At the beginning of the 200 Pacentro sees a demographic increase that leads to a need for more spaces that are stolen from rocks and woods and destined to crops.

The terraced cultivation represents a technique of which the people from Pacentro are masters. They handed down from generation to generation up to our days and particularly visible in that part of the territory that already in the Chronicon Casauriense is called Cisterna de Pacentri, a toponym that still exists. But the genius of this community explodes in the construction of the stone huts “a tholos”, of which splendid examples can be admired not only upstream to the slopes of the Maiella, but also downstream and up to the outskirts of Sulmona. , these shelters were originally shelters for peasants forced to reach the camps located very far from the main inhabited center. The huts existing upstream are in fact a projection of existing examples downstream, as the foothills of the Maiella and beyond the ascribed one today to the territory of Pacentro, has been destined essentially to crops and not to pasture, confirming that to feed the masses has provided the wheat and not the meat, the prerogative of the rich. In this period the feudal lords Amelio de Corbano are mentioned ( 1269) and Theobaldo de Bellovidere (1280).

In the 14th century the ownership of the county of Pacentro was divided between two feudal lords, a rather singular fact that ceased with the arrival of the mercenary captain Giacomo Caldora.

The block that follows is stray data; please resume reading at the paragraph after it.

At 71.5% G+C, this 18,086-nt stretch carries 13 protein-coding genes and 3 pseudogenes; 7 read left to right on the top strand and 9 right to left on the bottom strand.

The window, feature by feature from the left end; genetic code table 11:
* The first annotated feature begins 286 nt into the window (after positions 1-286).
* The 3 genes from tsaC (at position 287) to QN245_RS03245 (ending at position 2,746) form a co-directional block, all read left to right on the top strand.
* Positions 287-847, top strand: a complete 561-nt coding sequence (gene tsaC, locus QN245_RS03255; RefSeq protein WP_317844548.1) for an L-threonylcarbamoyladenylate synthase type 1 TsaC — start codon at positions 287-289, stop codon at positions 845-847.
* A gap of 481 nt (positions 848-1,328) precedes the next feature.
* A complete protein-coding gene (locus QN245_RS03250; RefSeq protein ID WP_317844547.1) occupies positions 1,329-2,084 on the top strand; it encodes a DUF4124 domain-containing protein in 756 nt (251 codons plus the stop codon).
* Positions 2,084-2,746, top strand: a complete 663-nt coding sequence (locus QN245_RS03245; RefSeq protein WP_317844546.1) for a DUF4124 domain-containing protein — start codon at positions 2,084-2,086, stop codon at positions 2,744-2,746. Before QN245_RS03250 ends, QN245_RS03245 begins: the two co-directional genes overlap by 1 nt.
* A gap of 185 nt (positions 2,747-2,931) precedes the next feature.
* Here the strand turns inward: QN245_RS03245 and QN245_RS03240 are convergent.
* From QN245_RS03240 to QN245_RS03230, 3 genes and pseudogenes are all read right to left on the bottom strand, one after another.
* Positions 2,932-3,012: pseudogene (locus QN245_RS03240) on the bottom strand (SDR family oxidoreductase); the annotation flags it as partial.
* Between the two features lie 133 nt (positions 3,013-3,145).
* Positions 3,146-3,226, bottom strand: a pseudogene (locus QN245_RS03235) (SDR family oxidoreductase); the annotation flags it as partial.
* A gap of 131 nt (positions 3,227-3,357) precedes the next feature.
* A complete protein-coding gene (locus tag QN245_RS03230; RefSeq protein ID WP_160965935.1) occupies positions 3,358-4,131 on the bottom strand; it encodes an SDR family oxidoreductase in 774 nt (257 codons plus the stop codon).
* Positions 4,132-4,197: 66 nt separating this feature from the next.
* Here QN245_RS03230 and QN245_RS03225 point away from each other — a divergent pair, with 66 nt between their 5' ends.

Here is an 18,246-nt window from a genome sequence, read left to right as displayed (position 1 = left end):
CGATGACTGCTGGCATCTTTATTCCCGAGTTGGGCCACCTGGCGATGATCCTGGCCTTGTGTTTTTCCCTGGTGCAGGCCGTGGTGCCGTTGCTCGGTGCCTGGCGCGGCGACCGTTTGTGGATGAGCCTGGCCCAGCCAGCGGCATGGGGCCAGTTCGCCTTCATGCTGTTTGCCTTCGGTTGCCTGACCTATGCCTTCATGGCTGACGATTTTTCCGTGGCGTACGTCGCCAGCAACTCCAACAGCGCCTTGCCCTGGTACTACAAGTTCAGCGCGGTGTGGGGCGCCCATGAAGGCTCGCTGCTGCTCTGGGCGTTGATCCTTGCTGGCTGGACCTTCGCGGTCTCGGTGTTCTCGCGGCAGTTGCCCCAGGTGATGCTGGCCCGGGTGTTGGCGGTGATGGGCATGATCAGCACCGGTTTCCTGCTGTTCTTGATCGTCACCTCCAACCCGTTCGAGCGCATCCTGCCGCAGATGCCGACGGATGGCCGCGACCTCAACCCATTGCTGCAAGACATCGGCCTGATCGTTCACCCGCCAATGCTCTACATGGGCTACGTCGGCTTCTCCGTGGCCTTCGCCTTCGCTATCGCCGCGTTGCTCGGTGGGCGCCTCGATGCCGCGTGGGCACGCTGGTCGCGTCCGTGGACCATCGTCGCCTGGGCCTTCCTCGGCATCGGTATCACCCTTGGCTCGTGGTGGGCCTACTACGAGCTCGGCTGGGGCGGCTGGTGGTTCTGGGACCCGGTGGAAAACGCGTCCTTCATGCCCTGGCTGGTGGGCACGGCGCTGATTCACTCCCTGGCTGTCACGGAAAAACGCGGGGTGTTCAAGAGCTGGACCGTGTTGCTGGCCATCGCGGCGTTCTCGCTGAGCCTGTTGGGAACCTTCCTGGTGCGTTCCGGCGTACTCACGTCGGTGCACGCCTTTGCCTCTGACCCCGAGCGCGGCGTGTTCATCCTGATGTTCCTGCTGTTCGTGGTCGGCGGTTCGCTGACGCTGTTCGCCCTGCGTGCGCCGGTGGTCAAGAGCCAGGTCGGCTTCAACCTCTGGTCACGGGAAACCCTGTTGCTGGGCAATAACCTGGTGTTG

He enlarged the castle, fortified the town, enlarged the walls and sighting towers throughout the territory. In 1356, the pastoral visit of Bishop Francesco de Silanis instead allowed to better delineate the socio-economic structure of the Castrum Pacentri. First of all, we have three mother churches that have the care of the San Marcello, Santa Maria and San Nicola animarum. Then there are the ruralis churches such as Ecclesia Sancti Nicolai Veteris, San Vito, San Bartolomeo, San Leonardo, San Francesco, Sant Angelo, Santa Giusta, San Panfilo, San Giovanni, Sant ‘Agata and San Leopardo. These churches, defined in the document omnes rurales demonstrate the persistence of a scattered settlement system precisely because it is linked to agriculture, an activity that constitutes the historical soul of Pacentro and that leads to a wise channeling of the waters of Vella, whence the quarrels with Sulmona that resorted to King Robert in 1317. Despite the impressive fortification works carried out by Captain Caldora, the city did not manage to resist, in 1421, the siege of Braccio Da Montone, an ally of Alfonso of Aragon in the war against Renato D’Angiò, with whom the Caldora had lined up. In 1447, instead, the numbering of “fires” took place in the Sangro valley and in the Peligna area, which recorded a number of inhabitants equal to 983 units, of which about 90% of the registered surnames in Pacentro did not correspond to the current ones. On the death of Giacomo Caldora the fiefdom passed to his son Antonio who continued the fortification work begun by his father. Meanwhile, after the death of Alfonso D’Aragona, the war between the Aragonese and the D’Angiò for the possession of the Kingdom of Naples had resumed with greater force and Pacentro was again besieged by enemy infantry and 13 teams on horseback. The city capitulated on 11 August 1464. The winner Ferdinand of Aragon visited it a few days later finding the fortress “gentle and beautiful and well equipped with every necessary ammunition”. After the fall of the Caldora the fiefdom passed to the Orsini family (1491).